In the wake of the ever more advanced rally cars of the 21st century is a trend towards historic rallying (also known as classic rallying), in which older cars compete under older rules. This is a popular sport and even attracts some previous drivers back into the sport. Many who enter, however, have started their competition careers in historic rallying.
Colin McRae began his competitive career in motorsport riding trial bikes at an early age, despite being more interested in four wheeled machines rather than two wheel bikes. At the age of sixteen, through the Coltness Car Club, McRae discovered autotesting, he soon traded his bike for a Mini Cooper and started competing. A year later, he began to negotiate with another club member to use his Hillman Avenger for the Kames Stages, a single-staged rally venue not far from McRae's home. McRae finished the event fourteenth; first in his class although he had run most of the event in a higher position.
Two ultra long distance challenges took place at this time. The Peking-Paris of 1907 was not officially a competition, but a "raid", the French term for an expedition or collective endeavour whose promoters, the newspaper "Le Matin", rather optimistically expected participants to help each other; it was 'won' by Prince Scipione Borghese, Luigi Barzini, and Ettore Guizzardi in an Itala. The New York–Paris of the following year, which went via Japan and Siberia, was won by George Schuster and others in a Thomas Flyer. Each event attracted only a handful of adventurous souls, but in both cases the successful drivers exhibited characteristics modern rally drivers would recognise: meticulous preparation, mechanical skill, resourcefulness, perseverance and a certain single-minded ruthlessness. The New York–Seattle race of 1909, if shorter, was no easier. Rather gentler (and more akin to modern rallying) was the Glidden Tour, run by the American Automobile Association between 1902 and 1913, which had timed legs between control points and a marking system to determine the winners.
The term "rally", as a branch of motorsport, probably dates from the first Monte Carlo Rally of January 1911. Until the late 1920s, few if any other events used the term. Rallying itself can be traced back to the 1894 Paris–Rouen Horseless Carriage Competition (Concours des Voitures sans Chevaux), sponsored by a Paris newspaper, Le Petit Journal, which attracted considerable public interest and entries from leading manufacturers. Prizes were awarded to the vehicles by a jury based on the reports of the observers who rode in each car; the official winner was Albert Lemaître driving a 3 hp Peugeot, although the Comte de Dion had finished first but his steam powered vehicle was ineligible for the official competition. This event led directly to a period of city-to-city road races in France and other European countries, which introduced many of the features found in later rallies: individual start times with cars running against the clock rather than head to head; time controls at the entry and exit points of towns along the way; road books and route notes; and driving over long distances on ordinary, mainly gravel, roads, facing hazards such as dust, traffic, pedestrians and farm animals.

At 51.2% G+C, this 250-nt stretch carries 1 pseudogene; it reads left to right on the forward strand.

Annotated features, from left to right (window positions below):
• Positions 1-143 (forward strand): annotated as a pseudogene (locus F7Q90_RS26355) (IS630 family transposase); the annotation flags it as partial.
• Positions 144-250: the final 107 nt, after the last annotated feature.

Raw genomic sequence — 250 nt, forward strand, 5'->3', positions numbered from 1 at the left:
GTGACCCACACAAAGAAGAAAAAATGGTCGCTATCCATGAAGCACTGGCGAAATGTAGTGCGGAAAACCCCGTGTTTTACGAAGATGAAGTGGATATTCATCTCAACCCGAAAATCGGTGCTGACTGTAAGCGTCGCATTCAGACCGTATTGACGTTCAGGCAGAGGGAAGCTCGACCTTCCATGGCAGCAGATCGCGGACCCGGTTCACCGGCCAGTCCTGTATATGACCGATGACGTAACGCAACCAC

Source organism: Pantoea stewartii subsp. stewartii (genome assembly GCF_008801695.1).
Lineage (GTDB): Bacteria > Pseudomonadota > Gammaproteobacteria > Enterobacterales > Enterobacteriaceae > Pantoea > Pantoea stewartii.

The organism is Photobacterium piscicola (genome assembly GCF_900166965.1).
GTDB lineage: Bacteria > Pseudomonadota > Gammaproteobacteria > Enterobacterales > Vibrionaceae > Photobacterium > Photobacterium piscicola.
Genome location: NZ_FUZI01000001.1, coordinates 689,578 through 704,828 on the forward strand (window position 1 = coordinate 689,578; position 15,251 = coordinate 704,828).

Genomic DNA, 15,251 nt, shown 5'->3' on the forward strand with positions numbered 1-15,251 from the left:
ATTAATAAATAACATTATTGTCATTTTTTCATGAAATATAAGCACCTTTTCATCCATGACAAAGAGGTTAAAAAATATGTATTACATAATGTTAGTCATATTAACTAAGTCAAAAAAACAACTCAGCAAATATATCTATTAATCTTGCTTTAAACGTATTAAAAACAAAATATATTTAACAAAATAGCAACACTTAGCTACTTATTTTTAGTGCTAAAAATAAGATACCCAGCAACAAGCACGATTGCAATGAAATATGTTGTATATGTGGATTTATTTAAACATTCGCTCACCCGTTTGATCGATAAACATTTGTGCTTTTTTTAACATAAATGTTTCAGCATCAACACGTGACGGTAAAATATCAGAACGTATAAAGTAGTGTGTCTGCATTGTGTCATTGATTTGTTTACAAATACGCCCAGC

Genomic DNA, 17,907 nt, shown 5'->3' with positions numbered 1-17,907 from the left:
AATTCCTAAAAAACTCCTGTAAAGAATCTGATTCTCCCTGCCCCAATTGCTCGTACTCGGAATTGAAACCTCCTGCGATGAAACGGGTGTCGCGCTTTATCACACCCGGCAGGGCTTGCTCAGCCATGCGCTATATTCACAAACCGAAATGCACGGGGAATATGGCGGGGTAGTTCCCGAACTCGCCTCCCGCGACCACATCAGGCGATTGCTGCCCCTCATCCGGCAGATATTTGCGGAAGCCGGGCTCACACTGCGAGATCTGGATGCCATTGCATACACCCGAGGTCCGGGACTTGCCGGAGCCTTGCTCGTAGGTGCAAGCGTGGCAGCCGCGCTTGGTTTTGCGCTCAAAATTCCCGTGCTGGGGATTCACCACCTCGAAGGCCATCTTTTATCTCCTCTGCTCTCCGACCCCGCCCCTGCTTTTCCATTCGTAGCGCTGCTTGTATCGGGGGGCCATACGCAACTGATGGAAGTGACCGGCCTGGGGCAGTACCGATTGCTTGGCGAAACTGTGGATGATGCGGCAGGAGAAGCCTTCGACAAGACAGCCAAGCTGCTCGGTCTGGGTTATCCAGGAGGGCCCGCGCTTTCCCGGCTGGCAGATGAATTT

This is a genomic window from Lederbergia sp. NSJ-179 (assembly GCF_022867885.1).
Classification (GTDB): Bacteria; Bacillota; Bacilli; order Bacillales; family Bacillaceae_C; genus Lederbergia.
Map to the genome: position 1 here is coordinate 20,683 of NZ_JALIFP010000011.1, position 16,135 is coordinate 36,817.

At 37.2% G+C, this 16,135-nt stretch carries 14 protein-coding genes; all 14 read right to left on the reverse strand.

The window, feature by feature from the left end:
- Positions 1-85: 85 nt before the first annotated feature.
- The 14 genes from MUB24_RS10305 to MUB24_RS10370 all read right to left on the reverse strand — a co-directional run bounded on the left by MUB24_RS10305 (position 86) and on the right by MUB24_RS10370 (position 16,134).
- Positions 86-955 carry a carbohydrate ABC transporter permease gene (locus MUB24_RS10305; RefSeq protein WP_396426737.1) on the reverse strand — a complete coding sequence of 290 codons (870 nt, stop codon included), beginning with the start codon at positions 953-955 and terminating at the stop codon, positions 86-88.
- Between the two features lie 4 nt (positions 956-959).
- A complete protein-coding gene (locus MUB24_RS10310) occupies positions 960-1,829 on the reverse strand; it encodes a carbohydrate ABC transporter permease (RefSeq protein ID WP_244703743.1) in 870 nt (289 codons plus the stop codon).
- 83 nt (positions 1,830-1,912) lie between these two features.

Colin McRae Rally features the car and track list from last year’s top selling mobile title and features THIRTY amazing rally stages in three environments taken from the PlayStation classic Colin McRae 2.0. for this PC and Mac edition. With a combined distance of over 130km, go flat out through the dirt and the dust of the Australian outback, take on dramatic climbs through the mountains of Greece and get sideways on the tight and twisty roads of Corsica.
In November 2008, Codemasters unveiled a sequel to the successful Colin McRae: Dirt; it was released in September 2009. The game is available on PlayStation 3, PlayStation Portable, Wii, Xbox 360 Nintendo DS, and Microsoft Windows. The game is built upon an improved version of the EGO game engine that powered the previous game, as well as a comprehensive online mode. The game was a dedication to Colin McRae featuring videos and a special tournament in his honor.
Colin McRae Rally 04 (663 MB) is a racing video game. Developed and published by Codemasters. It was released on April 2, 2004 for Windows. There are six championships to complete in the game. There are 4 classes of cars: 4WD, 2WD, Group B and Bonus. The bonus class are cars that are not usually raced in rallies. These cars are only here for extra pleasure. The game has rally tracks in 8 countries with a total of 52 stages.